What does Sing Leaf sound like?
Existential dread as drones and soundscapes mixed with barren folk songs.
The review of Sing Leaf – Remote Motel
In order to get into the right headspace for ‘Remote Motel’ I had to understand where David Como aka Sing Leaf was coming from. Having moved from Toronto to secluded Madoc, Ontario, David moved into a 140-year-old house. David explains that the town lies at ‘The Canadian Shield’ where bedrock is close to the surface. They blast it with dynamite to lay roads and to get anywhere you are driving through swampy blast craters.
Keeping that in mind, the slow, dark, moody and uneasy descent into murky drones feels fitting. ‘Remote Motel’ is a peculiar release because it flips between long ambient drone tracks and shorter acoustic guitar folk songs that are over-saturated with reverb. As a performance piece, each time a folk song pops up, you realise how far removed from civilisation the drones have taken you. The drones themselves sound and feel malevolent. They growl, hiss and lightly jingle as if conjuring spirits in the dark.
The stand-out tracks are ‘Highway Breath Control’ and ‘Blizzard Island’ because they hold such a taut yet hollow space. You could use them for horror or thriller soundtracks easily and ratchet up the tension. I didn’t find any of it numbing, only discombobulating. More confused for me was the tone of the closing track ‘Green Light Red’. Whilst still in keeping with the ethereal folk tone, it has a jaunty country fair final minute that sounds very out of place. I was in the mood to wallow in the swamp yet this perky number through me for six.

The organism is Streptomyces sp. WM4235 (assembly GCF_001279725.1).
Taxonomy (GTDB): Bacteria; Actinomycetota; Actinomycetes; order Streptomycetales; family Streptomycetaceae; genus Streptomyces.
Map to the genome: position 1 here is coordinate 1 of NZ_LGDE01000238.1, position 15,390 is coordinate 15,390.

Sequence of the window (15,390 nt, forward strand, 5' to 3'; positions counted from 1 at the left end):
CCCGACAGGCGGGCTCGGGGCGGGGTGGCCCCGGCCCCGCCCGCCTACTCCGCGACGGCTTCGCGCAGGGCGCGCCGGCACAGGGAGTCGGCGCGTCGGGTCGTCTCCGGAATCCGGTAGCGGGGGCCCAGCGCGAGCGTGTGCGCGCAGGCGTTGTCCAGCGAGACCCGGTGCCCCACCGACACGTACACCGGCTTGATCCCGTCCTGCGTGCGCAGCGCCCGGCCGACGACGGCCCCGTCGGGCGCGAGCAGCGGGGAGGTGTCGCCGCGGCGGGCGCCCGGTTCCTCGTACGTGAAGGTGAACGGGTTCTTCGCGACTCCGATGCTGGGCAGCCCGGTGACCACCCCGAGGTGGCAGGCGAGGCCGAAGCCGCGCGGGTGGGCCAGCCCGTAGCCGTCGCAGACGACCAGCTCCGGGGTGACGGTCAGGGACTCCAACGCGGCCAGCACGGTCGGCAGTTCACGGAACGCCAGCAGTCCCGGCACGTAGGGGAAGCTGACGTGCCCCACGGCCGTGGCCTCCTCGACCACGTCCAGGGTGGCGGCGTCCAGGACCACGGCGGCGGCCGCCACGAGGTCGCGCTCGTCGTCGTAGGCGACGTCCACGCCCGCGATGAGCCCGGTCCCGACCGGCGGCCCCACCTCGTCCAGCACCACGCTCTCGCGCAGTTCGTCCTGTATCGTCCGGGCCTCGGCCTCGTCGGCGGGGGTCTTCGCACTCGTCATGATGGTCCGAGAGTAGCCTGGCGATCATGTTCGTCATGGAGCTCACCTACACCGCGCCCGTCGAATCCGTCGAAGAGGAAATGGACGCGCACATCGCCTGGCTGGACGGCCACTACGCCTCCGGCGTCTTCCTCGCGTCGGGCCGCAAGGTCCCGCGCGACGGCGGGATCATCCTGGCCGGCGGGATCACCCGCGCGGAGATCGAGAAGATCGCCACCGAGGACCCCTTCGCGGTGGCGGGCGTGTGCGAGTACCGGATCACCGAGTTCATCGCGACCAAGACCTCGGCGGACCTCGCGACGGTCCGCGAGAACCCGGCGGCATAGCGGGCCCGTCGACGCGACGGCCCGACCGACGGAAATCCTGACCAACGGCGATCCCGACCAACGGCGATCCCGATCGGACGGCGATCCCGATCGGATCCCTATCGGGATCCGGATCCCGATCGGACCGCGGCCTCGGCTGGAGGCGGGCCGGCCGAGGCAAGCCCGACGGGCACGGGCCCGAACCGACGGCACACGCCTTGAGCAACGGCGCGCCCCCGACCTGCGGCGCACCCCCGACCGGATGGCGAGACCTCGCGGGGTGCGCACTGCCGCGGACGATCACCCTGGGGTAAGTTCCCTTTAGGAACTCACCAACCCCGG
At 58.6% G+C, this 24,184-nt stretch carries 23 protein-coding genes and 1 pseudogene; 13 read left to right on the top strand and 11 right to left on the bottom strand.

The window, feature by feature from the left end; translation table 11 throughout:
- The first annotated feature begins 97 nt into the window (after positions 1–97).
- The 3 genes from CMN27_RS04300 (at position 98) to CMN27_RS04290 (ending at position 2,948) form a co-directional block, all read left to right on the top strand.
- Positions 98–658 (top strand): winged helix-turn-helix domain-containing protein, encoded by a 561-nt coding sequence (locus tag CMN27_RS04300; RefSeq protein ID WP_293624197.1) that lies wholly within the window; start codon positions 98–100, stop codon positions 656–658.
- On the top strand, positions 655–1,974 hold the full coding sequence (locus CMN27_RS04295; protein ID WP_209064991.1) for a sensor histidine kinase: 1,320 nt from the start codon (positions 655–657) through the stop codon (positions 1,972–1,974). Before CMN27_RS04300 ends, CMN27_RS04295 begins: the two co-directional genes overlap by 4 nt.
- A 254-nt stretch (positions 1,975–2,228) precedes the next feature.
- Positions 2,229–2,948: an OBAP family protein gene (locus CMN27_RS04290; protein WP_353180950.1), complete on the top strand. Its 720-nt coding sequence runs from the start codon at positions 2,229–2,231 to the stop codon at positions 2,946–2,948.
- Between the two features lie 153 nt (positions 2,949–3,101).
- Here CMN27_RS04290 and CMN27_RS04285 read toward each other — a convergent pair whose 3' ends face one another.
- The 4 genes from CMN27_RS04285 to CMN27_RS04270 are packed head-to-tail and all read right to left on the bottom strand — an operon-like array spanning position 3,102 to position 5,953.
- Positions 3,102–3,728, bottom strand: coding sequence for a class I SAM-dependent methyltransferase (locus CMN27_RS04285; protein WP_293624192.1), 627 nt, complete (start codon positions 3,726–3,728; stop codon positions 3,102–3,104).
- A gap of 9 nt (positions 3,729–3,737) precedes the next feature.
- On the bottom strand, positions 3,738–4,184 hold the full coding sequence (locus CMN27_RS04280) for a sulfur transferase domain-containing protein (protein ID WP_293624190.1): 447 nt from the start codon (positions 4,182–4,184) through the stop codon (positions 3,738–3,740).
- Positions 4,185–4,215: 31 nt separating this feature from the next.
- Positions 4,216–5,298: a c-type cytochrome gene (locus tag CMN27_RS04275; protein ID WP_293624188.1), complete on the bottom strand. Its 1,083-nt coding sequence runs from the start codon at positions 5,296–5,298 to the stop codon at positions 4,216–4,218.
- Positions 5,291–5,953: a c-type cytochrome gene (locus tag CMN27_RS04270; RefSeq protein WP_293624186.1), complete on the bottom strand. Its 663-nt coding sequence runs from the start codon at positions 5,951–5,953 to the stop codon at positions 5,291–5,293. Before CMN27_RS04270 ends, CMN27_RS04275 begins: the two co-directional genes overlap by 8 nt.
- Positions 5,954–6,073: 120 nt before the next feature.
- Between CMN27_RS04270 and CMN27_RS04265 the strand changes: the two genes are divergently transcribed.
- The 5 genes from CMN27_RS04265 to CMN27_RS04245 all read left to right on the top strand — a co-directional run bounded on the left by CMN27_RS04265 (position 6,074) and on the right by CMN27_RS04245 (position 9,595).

Fans of drone music and dark ambient will enjoy ‘Remote Motel’. It certainly has a vibe to it that stands out from the crowd. Whilst the album has a purposely inconsistent tone and not everything landed for me, I could see this translating well to a captivating live show for fans of moody sound design.
Recommended track: Highway Breath Control
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